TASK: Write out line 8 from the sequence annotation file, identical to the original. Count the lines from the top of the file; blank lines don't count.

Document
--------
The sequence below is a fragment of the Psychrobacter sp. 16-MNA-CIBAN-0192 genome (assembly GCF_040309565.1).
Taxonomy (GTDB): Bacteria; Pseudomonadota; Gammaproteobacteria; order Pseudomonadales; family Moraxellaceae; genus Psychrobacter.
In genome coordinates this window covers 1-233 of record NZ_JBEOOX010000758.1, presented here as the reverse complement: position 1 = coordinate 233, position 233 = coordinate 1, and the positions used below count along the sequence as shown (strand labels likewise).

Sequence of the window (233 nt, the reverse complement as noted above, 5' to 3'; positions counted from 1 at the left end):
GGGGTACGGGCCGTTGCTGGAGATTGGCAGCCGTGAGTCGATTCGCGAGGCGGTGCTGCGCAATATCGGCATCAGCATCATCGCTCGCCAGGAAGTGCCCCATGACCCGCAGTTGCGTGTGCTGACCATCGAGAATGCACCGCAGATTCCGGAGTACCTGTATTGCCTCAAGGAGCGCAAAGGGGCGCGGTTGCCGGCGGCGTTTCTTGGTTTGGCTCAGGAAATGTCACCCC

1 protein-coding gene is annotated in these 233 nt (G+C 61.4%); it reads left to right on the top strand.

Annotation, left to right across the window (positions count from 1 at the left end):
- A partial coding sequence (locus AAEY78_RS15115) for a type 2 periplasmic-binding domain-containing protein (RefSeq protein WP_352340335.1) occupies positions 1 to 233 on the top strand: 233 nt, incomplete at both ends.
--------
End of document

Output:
- A partial coding sequence (locus AAEY78_RS15115) for a type 2 periplasmic-binding domain-containing protein (RefSeq protein WP_352340335.1) occupies positions 1 to 233 on the top strand: 233 nt, incomplete at both ends.